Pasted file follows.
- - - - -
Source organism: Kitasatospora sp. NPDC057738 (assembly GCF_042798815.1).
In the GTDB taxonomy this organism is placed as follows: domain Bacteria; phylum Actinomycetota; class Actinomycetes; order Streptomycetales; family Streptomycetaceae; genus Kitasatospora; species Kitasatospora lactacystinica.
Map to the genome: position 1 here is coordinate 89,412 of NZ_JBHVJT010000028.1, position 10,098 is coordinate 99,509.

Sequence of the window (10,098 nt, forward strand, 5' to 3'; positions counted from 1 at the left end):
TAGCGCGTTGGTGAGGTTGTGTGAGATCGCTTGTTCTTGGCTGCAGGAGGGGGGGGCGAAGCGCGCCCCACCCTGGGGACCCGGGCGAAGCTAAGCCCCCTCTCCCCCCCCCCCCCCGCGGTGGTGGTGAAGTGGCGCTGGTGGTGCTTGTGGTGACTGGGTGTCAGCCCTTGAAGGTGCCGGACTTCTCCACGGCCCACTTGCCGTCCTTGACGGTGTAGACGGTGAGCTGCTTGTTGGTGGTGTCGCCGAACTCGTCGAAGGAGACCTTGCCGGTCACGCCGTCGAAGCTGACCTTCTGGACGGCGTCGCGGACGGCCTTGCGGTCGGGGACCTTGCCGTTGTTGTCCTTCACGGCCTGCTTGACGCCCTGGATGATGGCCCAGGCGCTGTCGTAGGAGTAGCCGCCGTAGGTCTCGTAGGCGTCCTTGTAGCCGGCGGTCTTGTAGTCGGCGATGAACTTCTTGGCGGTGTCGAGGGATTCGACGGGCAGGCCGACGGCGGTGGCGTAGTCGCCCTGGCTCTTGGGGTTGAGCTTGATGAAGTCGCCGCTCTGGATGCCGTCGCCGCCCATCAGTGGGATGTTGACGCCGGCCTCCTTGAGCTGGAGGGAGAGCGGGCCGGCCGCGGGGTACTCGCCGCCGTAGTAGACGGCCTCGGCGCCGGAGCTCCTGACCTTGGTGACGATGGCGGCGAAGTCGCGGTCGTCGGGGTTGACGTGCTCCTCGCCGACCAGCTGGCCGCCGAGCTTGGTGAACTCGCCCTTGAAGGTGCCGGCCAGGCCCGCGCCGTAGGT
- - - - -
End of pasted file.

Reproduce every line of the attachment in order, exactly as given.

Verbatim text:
Source organism: Kitasatospora sp. NPDC057738 (assembly GCF_042798815.1).
In the GTDB taxonomy this organism is placed as follows: domain Bacteria; phylum Actinomycetota; class Actinomycetes; order Streptomycetales; family Streptomycetaceae; genus Kitasatospora; species Kitasatospora lactacystinica.
Map to the genome: position 1 here is coordinate 89,412 of NZ_JBHVJT010000028.1, position 10,098 is coordinate 99,509.

Sequence of the window (10,098 nt, forward strand, 5' to 3'; positions counted from 1 at the left end):
TAGCGCGTTGGTGAGGTTGTGTGAGATCGCTTGTTCTTGGCTGCAGGAGGGGGGGGCGAAGCGCGCCCCACCCTGGGGACCCGGGCGAAGCTAAGCCCCCTCTCCCCCCCCCCCCCCGCGGTGGTGGTGAAGTGGCGCTGGTGGTGCTTGTGGTGACTGGGTGTCAGCCCTTGAAGGTGCCGGACTTCTCCACGGCCCACTTGCCGTCCTTGACGGTGTAGACGGTGAGCTGCTTGTTGGTGGTGTCGCCGAACTCGTCGAAGGAGACCTTGCCGGTCACGCCGTCGAAGCTGACCTTCTGGACGGCGTCGCGGACGGCCTTGCGGTCGGGGACCTTGCCGTTGTTGTCCTTCACGGCCTGCTTGACGCCCTGGATGATGGCCCAGGCGCTGTCGTAGGAGTAGCCGCCGTAGGTCTCGTAGGCGTCCTTGTAGCCGGCGGTCTTGTAGTCGGCGATGAACTTCTTGGCGGTGTCGAGGGATTCGACGGGCAGGCCGACGGCGGTGGCGTAGTCGCCCTGGCTCTTGGGGTTGAGCTTGATGAAGTCGCCGCTCTGGATGCCGTCGCCGCCCATCAGTGGGATGTTGACGCCGGCCTCCTTGAGCTGGAGGGAGAGCGGGCCGGCCGCGGGGTACTCGCCGCCGTAGTAGACGGCCTCGGCGCCGGAGCTCCTGACCTTGGTGACGATGGCGGCGAAGTCGCGGTCGTCGGGGTTGACGTGCTCCTCGCCGACCAGCTGGCCGCCGAGCTTGGTGAACTCGCCCTTGAAGGTGCCGGCCAGGCCCGCGCCGTAGGT